Posted by: David J. Smith on April 24th, 2012The author's views are entirely his or her own and may not reflect the views of the Utah Jazz.
Some bits and pieces from ESPN’s John Hollinger’s article (Insider), where he discusses the immense Utah Jazz/Phoenix Suns tilt tonight.
Welcome to the first game of the playoffs: Phoenix at Utah.
The Suns and Jazz play Tuesday, and the winner will almost certainly be the No. 8 seed in the Western Conference playoffs. Utah has a slight chance with a loss, actually, but would need Phoenix to lose at home to San Antonio’s backups on Wednesday while the Jazz beat Portland on Thursday. If the Jazz win, they clinch.
Alas, Phoenix has a much bigger problem on Tuesday in Utah. The Suns will likely be withoutGrant Hill and Channing Frye, while Utah has the opposite situation: Their injuries have actually helped them. The Jazz spent half the season sabotaging themselves by giving heavy minutes to veteran deadwood like Raja Bell and Josh Howard before injuries to both cleared the way for Gordon Hayward, Alec Burks and C.J. Miles to play the wings.
Phoenix’s one shot is zone defense. According to Synergy, Utah ranks 29th in points per play against zones, and the Suns have been a fairly common user of zone defenses this season. The Suns have also beaten the Jazz twice this season already, so a win wouldn’t be unprecedented. Nonetheless, the odds are against them.
As for the Spurs, they can “play God” on Wednesday if the Suns win Tuesday, as they could probably beat Phoenix by playing their starters. I suspect San Antonio would prefer Phoenix to Utah; the Spurs don’t deal as well with brutish frontcourts and hardly ever play zone. So look for heavy doses of James Anderson and Cory Joseph in Phoenix on Wednesday.
Also, he talks about the possibility of the Jazz moving up to 7th spot:
As with New York, the Nuggets can land sixth, seventh or eighth. Denver will be No. 8 if it drops its final two games (at Oklahoma City and at Minnesota) while Utah wins its final two. However, I imagine Utah will opt for rest if it beats Phoenix and might lose the finale to Portland, although the Blazers’ current disinterest may trump any tanking by an opponent.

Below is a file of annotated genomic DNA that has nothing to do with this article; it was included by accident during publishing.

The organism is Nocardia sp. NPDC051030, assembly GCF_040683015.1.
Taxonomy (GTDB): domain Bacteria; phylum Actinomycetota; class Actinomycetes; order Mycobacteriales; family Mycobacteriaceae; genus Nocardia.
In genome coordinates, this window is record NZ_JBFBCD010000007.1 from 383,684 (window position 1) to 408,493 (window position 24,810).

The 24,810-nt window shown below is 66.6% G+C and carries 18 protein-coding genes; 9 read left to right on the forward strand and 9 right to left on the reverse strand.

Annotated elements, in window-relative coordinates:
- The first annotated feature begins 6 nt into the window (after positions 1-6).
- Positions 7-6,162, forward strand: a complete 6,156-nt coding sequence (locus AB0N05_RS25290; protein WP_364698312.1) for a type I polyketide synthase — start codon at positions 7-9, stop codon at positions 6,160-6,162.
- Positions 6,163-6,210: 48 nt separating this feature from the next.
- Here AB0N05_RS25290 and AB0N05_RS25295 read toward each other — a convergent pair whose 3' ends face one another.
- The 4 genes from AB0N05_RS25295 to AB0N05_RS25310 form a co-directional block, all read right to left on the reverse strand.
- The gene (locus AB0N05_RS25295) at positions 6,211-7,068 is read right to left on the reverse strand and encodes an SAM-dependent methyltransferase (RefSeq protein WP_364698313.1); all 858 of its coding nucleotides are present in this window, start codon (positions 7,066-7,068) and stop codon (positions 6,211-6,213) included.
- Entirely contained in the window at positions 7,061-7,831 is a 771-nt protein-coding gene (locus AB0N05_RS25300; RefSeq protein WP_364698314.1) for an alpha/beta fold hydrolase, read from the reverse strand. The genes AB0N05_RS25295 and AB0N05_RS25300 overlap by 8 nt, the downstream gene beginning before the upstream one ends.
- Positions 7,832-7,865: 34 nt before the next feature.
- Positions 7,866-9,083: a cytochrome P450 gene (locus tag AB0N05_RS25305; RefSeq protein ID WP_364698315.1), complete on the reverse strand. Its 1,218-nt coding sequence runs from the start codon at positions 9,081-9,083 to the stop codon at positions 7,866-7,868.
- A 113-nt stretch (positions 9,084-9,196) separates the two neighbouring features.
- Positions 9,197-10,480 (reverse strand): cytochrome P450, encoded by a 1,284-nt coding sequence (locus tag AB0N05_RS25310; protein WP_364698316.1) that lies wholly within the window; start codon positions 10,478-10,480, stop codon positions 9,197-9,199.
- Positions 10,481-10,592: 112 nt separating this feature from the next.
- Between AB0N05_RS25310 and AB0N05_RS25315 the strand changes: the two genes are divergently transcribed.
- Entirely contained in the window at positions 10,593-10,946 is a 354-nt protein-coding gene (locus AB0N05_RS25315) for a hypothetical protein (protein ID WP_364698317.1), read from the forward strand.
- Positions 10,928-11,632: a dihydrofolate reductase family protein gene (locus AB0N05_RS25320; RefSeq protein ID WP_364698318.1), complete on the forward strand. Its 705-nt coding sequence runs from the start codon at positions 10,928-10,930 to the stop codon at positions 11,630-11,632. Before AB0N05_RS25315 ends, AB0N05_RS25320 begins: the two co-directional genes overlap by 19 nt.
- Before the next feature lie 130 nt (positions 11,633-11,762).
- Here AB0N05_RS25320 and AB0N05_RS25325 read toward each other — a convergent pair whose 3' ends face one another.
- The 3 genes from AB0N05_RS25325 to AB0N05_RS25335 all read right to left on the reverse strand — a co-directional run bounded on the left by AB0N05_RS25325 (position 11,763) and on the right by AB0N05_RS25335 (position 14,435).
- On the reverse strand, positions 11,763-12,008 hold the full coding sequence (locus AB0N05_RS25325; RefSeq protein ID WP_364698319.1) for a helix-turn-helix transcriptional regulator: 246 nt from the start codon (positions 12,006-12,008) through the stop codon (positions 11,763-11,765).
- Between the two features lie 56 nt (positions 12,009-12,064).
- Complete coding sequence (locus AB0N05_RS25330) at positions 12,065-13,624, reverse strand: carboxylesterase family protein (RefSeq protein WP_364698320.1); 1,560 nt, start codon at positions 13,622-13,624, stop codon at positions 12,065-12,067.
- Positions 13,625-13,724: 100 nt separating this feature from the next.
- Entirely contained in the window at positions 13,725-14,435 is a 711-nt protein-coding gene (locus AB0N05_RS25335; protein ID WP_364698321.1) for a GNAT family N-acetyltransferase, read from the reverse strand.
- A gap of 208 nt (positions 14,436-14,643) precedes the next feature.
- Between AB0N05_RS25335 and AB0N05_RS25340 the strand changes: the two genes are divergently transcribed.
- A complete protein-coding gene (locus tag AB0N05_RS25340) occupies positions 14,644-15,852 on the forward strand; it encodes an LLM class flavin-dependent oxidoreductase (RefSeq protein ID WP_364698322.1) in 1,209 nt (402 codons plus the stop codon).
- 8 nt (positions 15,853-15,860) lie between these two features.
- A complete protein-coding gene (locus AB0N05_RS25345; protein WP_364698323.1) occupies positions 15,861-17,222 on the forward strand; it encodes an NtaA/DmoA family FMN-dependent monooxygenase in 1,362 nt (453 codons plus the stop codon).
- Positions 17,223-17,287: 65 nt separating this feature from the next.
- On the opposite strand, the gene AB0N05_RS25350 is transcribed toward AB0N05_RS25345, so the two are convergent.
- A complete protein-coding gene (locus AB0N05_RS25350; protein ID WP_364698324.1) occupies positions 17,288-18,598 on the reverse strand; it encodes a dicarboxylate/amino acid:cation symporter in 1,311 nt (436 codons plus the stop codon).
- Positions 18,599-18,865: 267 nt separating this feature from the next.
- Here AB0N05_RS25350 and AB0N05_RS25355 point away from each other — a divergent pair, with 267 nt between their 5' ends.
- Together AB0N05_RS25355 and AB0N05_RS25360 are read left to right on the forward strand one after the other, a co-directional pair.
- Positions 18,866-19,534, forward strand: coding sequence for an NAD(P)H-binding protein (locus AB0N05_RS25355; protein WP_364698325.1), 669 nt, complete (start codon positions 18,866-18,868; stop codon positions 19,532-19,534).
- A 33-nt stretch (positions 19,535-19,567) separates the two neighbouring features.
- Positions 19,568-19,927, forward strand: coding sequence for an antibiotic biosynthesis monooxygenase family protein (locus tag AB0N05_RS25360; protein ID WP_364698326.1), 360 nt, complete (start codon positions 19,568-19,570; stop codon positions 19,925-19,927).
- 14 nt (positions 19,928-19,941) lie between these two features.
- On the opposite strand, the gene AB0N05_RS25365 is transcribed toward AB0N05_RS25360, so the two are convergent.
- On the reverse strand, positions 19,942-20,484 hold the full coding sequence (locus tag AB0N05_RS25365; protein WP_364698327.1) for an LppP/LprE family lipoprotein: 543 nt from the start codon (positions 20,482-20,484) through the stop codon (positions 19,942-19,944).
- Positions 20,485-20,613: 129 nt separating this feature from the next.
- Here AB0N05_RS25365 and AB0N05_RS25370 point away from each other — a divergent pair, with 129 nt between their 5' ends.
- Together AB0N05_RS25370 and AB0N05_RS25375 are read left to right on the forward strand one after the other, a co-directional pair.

And one of my favorite parts, Hollinger discusses the Golden State Warriors’ pick and takes tanking teams to task. This is brilliant. (I know many of you dislike former Jazz guard/John Stockton backstabber and current Warriors coach Mark Jackson. Enjoy.)
The draft pick race
Several teams that are out of the money nonetheless have draft picks at stake in these final games. Most notable among them is Golden State, which owes Utah a first-round pick unless it lands in the top seven. The Warriors are currently No. 8 from the bottom in the win column, but will end up in a tie for No. 7 because somebody has to win the Toronto-New Jersey game on Thursday. If the lottery goes to form, that means the status of the Warriors’ pick will come down to a random draw at the league office, which I believe would be held on Friday.
However, the Warriors can’t screw up and beat the Hornets on Tuesday night or they’ll take themselves out of the running entirely (unless they move up in the lottery). A couple of other unlikely scenarios could help Golden State: The Kings or Cavs could win their final two games and tie the Warriors in the loss column, improving their random-draw odds of landing in the top seven.
While we’re at it, here’s a memo to the league: Stop including conditional protections on draft choices like this. What the Warriors have done this past month is an abomination and needs to be stopped. The only protection that should be allowed are outside the top 14 or inside the top three. We’ve seen too many teams make a mockery of the game in the final month of the season because they were trying to keep their draft pick (most notably in the infamous Mark Madsen 3-pointer game a few years back), and it’s one of the big reasons that so many of the games in March and April stink.
Golden State’s is the most prominent, but it’s not the only pick that is affected by the playoff race. The Knicks have made the playoffs and the Rockets have missed, so Houston will have two first-round picks (their own and New York’s), and the Nets won’t get the Rockets’ top-14 protected first-rounder until next year at the earliest.
It’s unlikely, but Houston could get a third first-round pick if Dallas wins its finale against Atlanta, Boston drops its final two games, and Denver and Orlando lose at least once. A random draw could put Dallas’ pick 21st, and it’s top-20 protected.
Minnesota will be rooting hard for Utah on Tuesday, as the Wolves get the Jazz’s first-round pick if Utah makes the playoffs; otherwise it’s top-12 protected next year.
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